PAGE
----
07 May 2013

Meet Otto, of Otto's Scandinavian Bar




A reader made me very happy yesterday by sending me some new information and photos about one of my favorite lost businesses, Otto's Scandinavian Bar. It stood for many years at the southeast corner of Columbia Street and Kane Street in Brooklyn, near the waterfront, and was, before it finally closed in the 1970s, one of the last remnants of Red Hook's Scandinavian past.

Until now, the only pictorial evidence I've had of Otto's are the photos seen above (from the 1960s) and to the right (a shot from the Jimmy Breslin-inspired 1971 film "The Gang That Couldn't Shoot Straight."

Now, I know what Otto Hansen looked like. This image (below) is from a Norwegian-language article the reader sent me. It's quite a long piece, titled "Otto's Bar, First and Last Stop," which was a motto painted on the outside of the tavern.


The photo is of Otto behind his dark, somewhat shabby, but charmingly eccentric little bar. The picture is from 1974, when Otto was 68. Notice he is his holding a cord that is connected to the bell, perhaps the closing-time bell.

Otto's history, detailed in the story, is related in a rather offhand manner, which leads me to distrust it a bit. But here are the basics. He was born in 1907 in Christiana (now Oslo). As a young man he took to the sea, working as a cabin boy. He eventually got work on a ship, the Norvega, going to America. The voyage was terrible. The crew was starved and there was no soap. When they docked in Portland, many of the men fled. Otto, however, told the captain he was waiting until they got to a bigger city.

There were many more adventures, and different ships, to Stockholm, to Rotterdam, to Chile. He won $1,000 in poker on one occasion. At some point, he was hired on as a cook on one ship, though he had no experience. He finally settled in New York in 1924. He took various jobs, and served in the Army during WWII.

His first bar was near the Bush Terminal, near Sunset Park. No date is specified for when he opened the bar at Kane and Columbia. The saloon was originally situated in a three-story building. The third floor was shorn off at some juncture.

The bar is described as so: "The bar itself was right when one came in the door, on the left side stood a few small tables. There was also a room in the [back]. It was, among other things, a billiards [hall]. On the left wall [were] ship pictures. There were several famous scenes from different time periods." There was also food served. Dach evening, two police officers regularly stopped by for a hamburger and "a shot of Fleischman" before they continued their rounds. 

Apparently, Otto, as a way of advertising, would go down to the docks and hand out comical cards to sailors, featuring this photo (right) of him. It worked. Many of the seamen found their way to Otto's bar.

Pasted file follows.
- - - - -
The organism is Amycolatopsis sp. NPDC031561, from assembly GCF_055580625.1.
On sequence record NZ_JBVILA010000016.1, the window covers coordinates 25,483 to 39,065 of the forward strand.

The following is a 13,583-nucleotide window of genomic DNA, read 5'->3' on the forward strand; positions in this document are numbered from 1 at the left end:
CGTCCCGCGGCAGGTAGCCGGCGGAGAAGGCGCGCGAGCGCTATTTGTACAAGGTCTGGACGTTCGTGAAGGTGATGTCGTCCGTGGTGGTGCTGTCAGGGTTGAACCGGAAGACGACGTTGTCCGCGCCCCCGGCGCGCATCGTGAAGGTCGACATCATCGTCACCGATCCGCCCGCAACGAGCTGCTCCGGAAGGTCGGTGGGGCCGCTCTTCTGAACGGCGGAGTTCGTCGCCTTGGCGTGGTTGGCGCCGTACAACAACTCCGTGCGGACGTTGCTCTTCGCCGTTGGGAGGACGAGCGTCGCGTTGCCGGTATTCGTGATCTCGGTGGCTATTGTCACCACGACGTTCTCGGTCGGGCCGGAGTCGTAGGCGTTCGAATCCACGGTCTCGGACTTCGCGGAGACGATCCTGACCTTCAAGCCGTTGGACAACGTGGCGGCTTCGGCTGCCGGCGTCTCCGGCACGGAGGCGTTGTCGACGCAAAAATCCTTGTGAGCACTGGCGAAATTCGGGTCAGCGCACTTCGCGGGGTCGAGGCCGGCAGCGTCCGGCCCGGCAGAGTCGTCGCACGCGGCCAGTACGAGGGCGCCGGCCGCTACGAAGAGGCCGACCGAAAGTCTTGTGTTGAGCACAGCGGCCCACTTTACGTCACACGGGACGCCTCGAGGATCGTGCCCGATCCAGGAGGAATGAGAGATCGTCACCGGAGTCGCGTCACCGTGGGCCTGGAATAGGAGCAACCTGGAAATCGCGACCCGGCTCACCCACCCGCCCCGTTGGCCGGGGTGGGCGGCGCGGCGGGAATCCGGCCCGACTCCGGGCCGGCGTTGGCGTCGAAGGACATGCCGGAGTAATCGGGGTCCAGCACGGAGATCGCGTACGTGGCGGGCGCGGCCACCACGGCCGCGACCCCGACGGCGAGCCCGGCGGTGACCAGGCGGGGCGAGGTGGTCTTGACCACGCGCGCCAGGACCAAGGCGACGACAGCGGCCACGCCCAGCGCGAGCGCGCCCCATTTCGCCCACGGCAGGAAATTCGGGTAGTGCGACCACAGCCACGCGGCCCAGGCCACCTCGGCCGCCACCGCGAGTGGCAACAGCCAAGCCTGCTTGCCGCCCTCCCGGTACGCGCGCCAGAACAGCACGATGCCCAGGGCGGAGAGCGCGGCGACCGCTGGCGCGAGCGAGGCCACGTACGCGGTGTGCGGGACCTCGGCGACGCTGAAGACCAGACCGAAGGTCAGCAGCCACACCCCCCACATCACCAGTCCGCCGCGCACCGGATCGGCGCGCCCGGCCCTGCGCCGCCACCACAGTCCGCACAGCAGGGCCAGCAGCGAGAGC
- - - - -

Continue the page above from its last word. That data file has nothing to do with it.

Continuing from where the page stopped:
Otto allowed many sailors to buy on credit, and kept a book recording how much they owned. According to the article, the amount the seamen owed Hansen added up to $12,000, and many of the debts were never collected. He married three times, first in 1931 to a Norwegian woman with whom he had a daughter. The daughter was born in Norway, and never met her father. During the war, he married again and had another daughter. This wife died in 1963. He kept a house on Court Street and lived with an Australian woman named Betty Bass. They got married in 1966. 

In 1978, before a trip to Norway, Otto closed the bar. In 1982, he and Betty moved to Hudson, New York. He died on March 29, 1985. He was 77.

3 comments:

Neil J Murphy said...

Nice post. But I think the cord he's holding in the third picture isn't for the bell, but rather looks like it lifts the lid of the toilet seat, which seems to be a frame for the photo of himself.

AB sailor Jens, Sweden said...

Correct, Otto would pull the string when someone bought a round for everyone in the house. If you look closely, you can see that the reward was seeing a picture of none other than Otto himself, in the toilet seat frame.
He had an old sailor for a cook who reportedly made excellent hamburgers, but was drunk much of the time.
As a genuine seamen's waterhole, there are thousands and thousands of stories from Otto's bar.

Glenn Jakobsen said...

Thanks for the article. My two brothers, both merchant marine sailors on Norwegian vessels in the 70's, would talk about nights spent with shipmates at Otto's. They note that the area had become increasingly sketchy necessitating a taxi or walking in a group to and from the pier. I will pass this article along to them, one I'm sure will bring back fond memories of late nights and morning headaches.